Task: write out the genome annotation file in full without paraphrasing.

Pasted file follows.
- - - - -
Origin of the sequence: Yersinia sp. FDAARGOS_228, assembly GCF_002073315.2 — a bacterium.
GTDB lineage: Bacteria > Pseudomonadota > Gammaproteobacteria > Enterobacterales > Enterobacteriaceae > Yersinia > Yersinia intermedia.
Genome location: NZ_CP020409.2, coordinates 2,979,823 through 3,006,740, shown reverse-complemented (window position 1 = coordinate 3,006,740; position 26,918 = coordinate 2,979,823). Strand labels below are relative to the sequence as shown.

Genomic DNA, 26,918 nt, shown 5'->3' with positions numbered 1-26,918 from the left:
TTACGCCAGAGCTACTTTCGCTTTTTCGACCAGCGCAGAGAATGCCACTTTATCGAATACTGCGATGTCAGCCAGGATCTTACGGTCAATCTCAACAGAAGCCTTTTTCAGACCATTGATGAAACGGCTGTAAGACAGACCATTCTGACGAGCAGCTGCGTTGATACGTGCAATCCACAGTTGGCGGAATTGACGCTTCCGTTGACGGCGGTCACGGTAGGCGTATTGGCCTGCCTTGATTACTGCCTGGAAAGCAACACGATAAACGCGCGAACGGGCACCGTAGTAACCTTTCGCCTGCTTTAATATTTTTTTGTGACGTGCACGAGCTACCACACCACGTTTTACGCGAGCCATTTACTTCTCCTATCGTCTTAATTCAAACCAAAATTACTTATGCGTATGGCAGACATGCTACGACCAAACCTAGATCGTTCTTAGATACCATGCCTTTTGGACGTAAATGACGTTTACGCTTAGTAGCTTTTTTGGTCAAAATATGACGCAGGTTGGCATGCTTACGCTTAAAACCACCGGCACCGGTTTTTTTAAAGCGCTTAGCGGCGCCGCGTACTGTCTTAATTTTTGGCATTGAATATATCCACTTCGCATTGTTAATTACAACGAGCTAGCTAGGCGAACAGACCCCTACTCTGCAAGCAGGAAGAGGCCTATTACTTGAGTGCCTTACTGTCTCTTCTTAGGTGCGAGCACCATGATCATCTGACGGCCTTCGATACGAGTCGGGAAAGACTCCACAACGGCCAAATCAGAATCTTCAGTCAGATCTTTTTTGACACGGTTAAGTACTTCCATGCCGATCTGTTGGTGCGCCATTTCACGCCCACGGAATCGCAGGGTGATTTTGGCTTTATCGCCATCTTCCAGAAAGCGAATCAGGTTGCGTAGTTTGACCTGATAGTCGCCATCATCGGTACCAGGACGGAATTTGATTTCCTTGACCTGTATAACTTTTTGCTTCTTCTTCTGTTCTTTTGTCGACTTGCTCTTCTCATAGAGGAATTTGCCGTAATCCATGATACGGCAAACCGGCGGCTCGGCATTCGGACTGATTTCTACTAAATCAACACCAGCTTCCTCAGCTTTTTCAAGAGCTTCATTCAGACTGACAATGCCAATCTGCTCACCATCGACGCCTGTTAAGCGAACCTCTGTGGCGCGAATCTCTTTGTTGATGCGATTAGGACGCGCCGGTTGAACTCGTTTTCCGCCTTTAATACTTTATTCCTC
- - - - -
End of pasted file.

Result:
Origin of the sequence: Yersinia sp. FDAARGOS_228, assembly GCF_002073315.2 — a bacterium.
GTDB lineage: Bacteria > Pseudomonadota > Gammaproteobacteria > Enterobacterales > Enterobacteriaceae > Yersinia > Yersinia intermedia.
Genome location: NZ_CP020409.2, coordinates 2,979,823 through 3,006,740, shown reverse-complemented (window position 1 = coordinate 3,006,740; position 26,918 = coordinate 2,979,823). Strand labels below are relative to the sequence as shown.

Genomic DNA, 26,918 nt, shown 5'->3' with positions numbered 1-26,918 from the left:
TTACGCCAGAGCTACTTTCGCTTTTTCGACCAGCGCAGAGAATGCCACTTTATCGAATACTGCGATGTCAGCCAGGATCTTACGGTCAATCTCAACAGAAGCCTTTTTCAGACCATTGATGAAACGGCTGTAAGACAGACCATTCTGACGAGCAGCTGCGTTGATACGTGCAATCCACAGTTGGCGGAATTGACGCTTCCGTTGACGGCGGTCACGGTAGGCGTATTGGCCTGCCTTGATTACTGCCTGGAAAGCAACACGATAAACGCGCGAACGGGCACCGTAGTAACCTTTCGCCTGCTTTAATATTTTTTTGTGACGTGCACGAGCTACCACACCACGTTTTACGCGAGCCATTTACTTCTCCTATCGTCTTAATTCAAACCAAAATTACTTATGCGTATGGCAGACATGCTACGACCAAACCTAGATCGTTCTTAGATACCATGCCTTTTGGACGTAAATGACGTTTACGCTTAGTAGCTTTTTTGGTCAAAATATGACGCAGGTTGGCATGCTTACGCTTAAAACCACCGGCACCGGTTTTTTTAAAGCGCTTAGCGGCGCCGCGTACTGTCTTAATTTTTGGCATTGAATATATCCACTTCGCATTGTTAATTACAACGAGCTAGCTAGGCGAACAGACCCCTACTCTGCAAGCAGGAAGAGGCCTATTACTTGAGTGCCTTACTGTCTCTTCTTAGGTGCGAGCACCATGATCATCTGACGGCCTTCGATACGAGTCGGGAAAGACTCCACAACGGCCAAATCAGAATCTTCAGTCAGATCTTTTTTGACACGGTTAAGTACTTCCATGCCGATCTGTTGGTGCGCCATTTCACGCCCACGGAATCGCAGGGTGATTTTGGCTTTATCGCCATCTTCCAGAAAGCGAATCAGGTTGCGTAGTTTGACCTGATAGTCGCCATCATCGGTACCAGGACGGAATTTGATTTCCTTGACCTGTATAACTTTTTGCTTCTTCTTCTGTTCTTTTGTCGACTTGCTCTTCTCATAGAGGAATTTGCCGTAATCCATGATACGGCAAACCGGCGGCTCGGCATTCGGACTGATTTCTACTAAATCAACACCAGCTTCCTCAGCTTTTTCAAGAGCTTCATTCAGACTGACAATGCCAATCTGCTCACCATCGACGCCTGTTAAGCGAACCTCTGTGGCGCGAATCTCTTTGTTGATGCGATTAGGACGCGCCGGTTGAACTCGTTTTCCGCCTTTAATACTTTATTCCTC